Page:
From telling operators of its flagship Holiday Inn brand to remove two pillows from guest rooms to denying elites access to club lounge amenities and services when receiving a complimentary upgrade, IHG is infamously all over the place, despite all of the publicity over the relaunch of the loyalty program.

Staying at Intercontinental and Kimpton properties — arguably the only desirable IHG brands — is often, as with Hyatt’s best brands, not an option.

Combined with the limited benefits of top-tier diamond at the Holiday Inn Expresses and Holiday Inns, it’s hard to justify spending 70 or more nights a year even if IHG’s footprint of 6,028 properties can give Marriott a serious run for the money.

While I have diamond and Intercontinental ambassador statuses, I can’t see myself doing anything more than periodic stays to use the two free nights that come every year from co-branded credit cards or deplete the nearly 1 million points that remain in my account whenever I need a room at some Holiday Inn Express in the middle of no-where.

On paper that leaves Hyatt and its World of Hyatt loyalty program as the most viable alternative to Marriott.

The breakfast benefit for globalists — the Hyatt top-tier status that requires 60 nights every night — is unquestionably better than Marriott since what constitutes breakfast is explicitly defined in the program terms.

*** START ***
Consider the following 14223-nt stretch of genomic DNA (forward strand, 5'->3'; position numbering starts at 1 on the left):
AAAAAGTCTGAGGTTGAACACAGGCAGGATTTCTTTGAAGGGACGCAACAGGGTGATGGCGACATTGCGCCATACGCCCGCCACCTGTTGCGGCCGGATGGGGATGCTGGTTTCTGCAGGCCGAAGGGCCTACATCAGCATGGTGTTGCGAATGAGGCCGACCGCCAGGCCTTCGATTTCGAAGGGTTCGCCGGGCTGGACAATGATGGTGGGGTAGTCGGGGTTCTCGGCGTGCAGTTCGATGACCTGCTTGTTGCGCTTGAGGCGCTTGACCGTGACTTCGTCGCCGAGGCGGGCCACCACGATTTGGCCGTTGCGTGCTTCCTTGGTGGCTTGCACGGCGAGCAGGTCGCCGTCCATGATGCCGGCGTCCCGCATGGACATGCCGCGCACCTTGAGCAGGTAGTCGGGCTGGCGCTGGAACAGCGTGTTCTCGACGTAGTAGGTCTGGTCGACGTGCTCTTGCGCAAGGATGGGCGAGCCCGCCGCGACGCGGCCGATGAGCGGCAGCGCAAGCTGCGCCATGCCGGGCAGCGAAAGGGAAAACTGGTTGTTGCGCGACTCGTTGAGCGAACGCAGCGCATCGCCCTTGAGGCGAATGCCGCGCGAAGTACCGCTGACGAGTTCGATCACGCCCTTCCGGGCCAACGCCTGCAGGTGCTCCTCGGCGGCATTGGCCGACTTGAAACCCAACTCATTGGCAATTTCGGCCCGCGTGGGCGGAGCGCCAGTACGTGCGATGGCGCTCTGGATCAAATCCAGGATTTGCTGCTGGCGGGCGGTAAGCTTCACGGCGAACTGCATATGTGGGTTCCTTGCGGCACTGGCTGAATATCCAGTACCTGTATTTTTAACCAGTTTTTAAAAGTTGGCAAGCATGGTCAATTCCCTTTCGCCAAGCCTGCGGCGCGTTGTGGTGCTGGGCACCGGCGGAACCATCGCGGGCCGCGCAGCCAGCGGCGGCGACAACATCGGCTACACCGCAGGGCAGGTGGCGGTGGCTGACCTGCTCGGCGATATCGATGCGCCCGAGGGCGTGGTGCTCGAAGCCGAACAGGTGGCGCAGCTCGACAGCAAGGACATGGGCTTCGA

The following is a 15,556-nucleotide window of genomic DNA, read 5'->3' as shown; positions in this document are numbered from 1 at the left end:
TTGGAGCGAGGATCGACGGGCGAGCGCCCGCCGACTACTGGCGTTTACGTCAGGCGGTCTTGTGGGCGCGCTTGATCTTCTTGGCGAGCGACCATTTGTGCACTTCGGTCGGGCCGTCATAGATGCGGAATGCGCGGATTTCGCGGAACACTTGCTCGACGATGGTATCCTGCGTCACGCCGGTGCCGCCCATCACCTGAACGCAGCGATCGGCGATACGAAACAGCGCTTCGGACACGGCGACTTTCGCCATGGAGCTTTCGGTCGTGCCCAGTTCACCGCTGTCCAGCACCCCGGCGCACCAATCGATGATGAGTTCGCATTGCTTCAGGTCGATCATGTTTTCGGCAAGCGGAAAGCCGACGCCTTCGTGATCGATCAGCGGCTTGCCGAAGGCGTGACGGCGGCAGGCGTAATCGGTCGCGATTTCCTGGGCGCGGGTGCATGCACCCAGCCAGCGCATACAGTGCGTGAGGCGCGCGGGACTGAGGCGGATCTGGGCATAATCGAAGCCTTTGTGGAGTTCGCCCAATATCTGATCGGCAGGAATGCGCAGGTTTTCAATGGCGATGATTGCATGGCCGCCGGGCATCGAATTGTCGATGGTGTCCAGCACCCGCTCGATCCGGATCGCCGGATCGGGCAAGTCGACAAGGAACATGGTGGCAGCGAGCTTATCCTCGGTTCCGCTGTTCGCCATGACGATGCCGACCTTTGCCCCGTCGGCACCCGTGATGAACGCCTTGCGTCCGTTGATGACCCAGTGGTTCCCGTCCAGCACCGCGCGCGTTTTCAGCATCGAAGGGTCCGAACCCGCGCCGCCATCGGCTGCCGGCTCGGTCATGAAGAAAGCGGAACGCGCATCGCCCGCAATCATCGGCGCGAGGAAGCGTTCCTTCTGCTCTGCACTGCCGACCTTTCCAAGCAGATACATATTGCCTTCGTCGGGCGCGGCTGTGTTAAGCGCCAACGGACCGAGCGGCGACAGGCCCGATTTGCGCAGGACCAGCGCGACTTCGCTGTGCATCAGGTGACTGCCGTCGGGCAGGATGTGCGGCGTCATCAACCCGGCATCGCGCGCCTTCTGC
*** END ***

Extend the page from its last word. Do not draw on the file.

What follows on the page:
Contrast that to Marriott. Literally, all they need to do is add some words to an already wordy section of Bonvoy’s terms to define breakfast as either the regular hotel restaurant buffet offered for sale to all other guests or a hot entrée from the regular hotel restaurant menu offered to all other guests with coffee, juice, water, tip and all taxes or fees. The “all other guests” part (however lawyers want to word it) is necessary because some properties are known to create special elite menus that have fewer options than a North Korean commissary.

There’s no doubt that Hyatt’s implementation of the benefit is also helped by the fact that Hyatt manages most full-service branded properties, unlike Marriott and IHG. At franchised Hyatts managed by the likes of Aimbridge Hospitality and MC Management, guests have been known to be cheated in the same way as many Marriotts openly violate the letter and certainly the spirit of the Bonvoy terms.

If breakfast is the singular measure of how a hotel loyalty program treats its best customers then World of Hyatt is the best loyalty program out there. But other more objective criteria show that the grass often isn’t greener on the other side.